The rise in e-commerce is fuelling rapid growth in parcel delivery volumes, a market expected to grow to $665 billion by 2030. Consumers are increasingly expecting parcels to be delivered quickly. This demand is driving companies to explore using automated delivery technologies to cover the last leg of the delivery journey.
Early the early days of the coronavirus outbreak when passengers on the Diamond Princess cruise an Australian couple had wine delivered to them by drone. Is this a precursor to the future of delivery as Covid-19?
Social distancing and fear of Covid-19 contagion is recalibrating the market opportunity for no-contact delivery of goods ordered online. Where previously e-commerce orders were fulfilled through registered mail or premium delivery services that required the recipient to sign-on receipt of the parcel.
Lux Research’s new report, Automating the Last Mile, predicts that automated last-mile deliveries will generate up to $48.4 billion in revenue by 2030, even though automated deliveries will only address 20% of all parcel deliveries.
Lux forecasts that the market for parcel delivery will grow from a total of 107 billion parcels delivered in 2019, generating $350 billion in revenue, to 289 billion parcel deliveries in 2030, generating $665 billion in revenue, resulting in a combined annual growth rate (CAGR) of 9.5% in parcel count and 5.8% in market value.
“Most of this e-commerce growth is expected to come from Asia because China and India still have a relatively low amount of parcel deliveries per capita,” said Lux Research senior analyst Chris Robinson.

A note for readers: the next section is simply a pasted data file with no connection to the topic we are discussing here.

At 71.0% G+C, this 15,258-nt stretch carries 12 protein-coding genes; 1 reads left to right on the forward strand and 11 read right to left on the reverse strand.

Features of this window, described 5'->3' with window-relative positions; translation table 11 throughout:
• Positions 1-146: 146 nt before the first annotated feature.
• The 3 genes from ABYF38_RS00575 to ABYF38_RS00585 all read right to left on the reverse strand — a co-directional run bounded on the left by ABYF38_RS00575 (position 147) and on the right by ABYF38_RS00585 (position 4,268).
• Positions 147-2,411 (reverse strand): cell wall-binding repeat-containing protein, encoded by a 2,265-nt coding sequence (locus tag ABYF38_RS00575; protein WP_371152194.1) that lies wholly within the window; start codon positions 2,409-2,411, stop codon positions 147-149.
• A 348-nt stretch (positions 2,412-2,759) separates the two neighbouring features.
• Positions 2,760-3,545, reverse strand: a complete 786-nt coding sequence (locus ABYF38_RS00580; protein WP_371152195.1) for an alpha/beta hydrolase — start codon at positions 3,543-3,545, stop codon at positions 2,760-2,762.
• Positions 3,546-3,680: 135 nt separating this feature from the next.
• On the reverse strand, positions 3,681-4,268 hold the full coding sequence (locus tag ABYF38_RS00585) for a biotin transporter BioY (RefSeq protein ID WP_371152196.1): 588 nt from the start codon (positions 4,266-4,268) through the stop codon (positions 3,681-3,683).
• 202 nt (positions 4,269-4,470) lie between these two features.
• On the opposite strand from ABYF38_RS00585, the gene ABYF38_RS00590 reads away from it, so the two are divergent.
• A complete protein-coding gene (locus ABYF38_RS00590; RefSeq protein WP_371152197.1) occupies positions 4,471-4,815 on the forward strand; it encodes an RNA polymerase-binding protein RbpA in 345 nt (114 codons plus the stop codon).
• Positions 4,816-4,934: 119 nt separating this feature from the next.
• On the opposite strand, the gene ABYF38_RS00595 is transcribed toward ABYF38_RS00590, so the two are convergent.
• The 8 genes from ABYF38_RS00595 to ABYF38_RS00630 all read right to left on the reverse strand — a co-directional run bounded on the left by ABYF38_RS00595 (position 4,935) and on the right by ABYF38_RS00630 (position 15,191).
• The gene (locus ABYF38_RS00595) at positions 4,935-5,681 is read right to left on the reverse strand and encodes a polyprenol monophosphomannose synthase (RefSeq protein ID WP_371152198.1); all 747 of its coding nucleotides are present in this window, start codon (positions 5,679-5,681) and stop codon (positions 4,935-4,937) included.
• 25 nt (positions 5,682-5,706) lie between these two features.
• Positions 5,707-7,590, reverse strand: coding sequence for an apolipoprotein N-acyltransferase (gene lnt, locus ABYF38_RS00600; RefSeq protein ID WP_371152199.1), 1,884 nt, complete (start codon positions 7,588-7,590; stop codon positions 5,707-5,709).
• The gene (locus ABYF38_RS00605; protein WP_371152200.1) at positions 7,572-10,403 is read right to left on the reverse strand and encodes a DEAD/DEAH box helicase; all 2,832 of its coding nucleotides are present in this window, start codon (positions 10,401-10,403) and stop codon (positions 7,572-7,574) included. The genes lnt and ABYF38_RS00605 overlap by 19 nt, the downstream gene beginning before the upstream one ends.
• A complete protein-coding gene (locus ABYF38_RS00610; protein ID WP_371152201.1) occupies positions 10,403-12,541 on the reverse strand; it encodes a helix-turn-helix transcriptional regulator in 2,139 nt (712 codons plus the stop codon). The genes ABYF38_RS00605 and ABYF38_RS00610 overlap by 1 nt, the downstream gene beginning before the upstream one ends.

Automated last-mile delivery technologies fall into four key categories: drones, legged robots, wheeled robots, and autonomous vehicles. Of these, autonomous vehicles paired with drones show the most promise, with Lux Research expecting them to deliver more than 20 billion parcels a year by 2030.
Rise of the drones
Drones are currently limited to a small delivery radius, but this range can be extended by deploying them from a moving autonomous vehicle. Drone deliveries will be limited to uncongested rural areas, which have the lowest regulatory barriers to aviation.
Wheeled robots are easier to develop than autonomous vehicles but are only feasible on college campuses where the incumbent delivery method is walking or bicycling. These deliveries are expected to account for only 1.5 billion deliveries annually by 2030.
Lux Research analyst Josh Kern commented that robot-as-a-service business models are emerging in startups developing last-mile automated delivery technologies.
“Large companies that can invest in and develop their own technologies are not expected to use these services, but logistics companies and retailers with no experience in robotics likely will,” he added.
E-commerce companies globally have announced multibillion-dollar supply chain investments aimed at promising faster deliveries. Fulfilment centre workflow optimisations, including automated picking and packing solutions, are crucial for shortening delivery times.
“Today this is mostly manual, but advancements in robotic grippers, machine vision, and collaborative robotics are all improving the ability to automate these tasks,” said Robinson.
Full automation is likely more than a decade away due to increased complexity and handling of items.